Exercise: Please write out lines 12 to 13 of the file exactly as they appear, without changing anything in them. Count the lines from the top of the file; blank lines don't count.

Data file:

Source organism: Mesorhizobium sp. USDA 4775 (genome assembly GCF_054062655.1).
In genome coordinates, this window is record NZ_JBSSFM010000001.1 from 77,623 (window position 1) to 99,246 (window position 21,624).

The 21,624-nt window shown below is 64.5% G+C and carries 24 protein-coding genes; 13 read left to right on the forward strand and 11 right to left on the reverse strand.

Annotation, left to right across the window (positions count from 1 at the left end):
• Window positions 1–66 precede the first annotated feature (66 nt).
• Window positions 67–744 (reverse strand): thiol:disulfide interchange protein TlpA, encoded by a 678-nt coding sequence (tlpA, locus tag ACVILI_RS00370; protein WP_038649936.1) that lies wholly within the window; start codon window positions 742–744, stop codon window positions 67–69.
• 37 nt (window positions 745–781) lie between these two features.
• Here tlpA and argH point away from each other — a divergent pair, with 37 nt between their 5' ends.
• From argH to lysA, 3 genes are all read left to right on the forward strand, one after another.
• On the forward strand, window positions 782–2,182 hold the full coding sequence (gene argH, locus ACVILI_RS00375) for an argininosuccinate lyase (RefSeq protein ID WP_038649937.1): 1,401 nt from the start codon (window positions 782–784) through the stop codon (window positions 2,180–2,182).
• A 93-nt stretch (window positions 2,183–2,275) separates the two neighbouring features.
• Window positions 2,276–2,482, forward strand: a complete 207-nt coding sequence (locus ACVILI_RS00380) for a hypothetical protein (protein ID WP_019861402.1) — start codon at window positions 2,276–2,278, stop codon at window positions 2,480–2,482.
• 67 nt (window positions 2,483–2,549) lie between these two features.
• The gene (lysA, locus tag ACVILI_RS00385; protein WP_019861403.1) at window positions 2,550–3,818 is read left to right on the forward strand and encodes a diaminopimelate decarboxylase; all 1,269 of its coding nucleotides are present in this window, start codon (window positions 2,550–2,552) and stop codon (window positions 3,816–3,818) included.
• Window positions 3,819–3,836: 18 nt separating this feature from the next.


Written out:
• Window positions 2,276–2,482, forward strand: a complete 207-nt coding sequence (locus ACVILI_RS00380) for a hypothetical protein (protein ID WP_019861402.1) — start codon at window positions 2,276–2,278, stop codon at window positions 2,480–2,482.
• 67 nt (window positions 2,483–2,549) lie between these two features.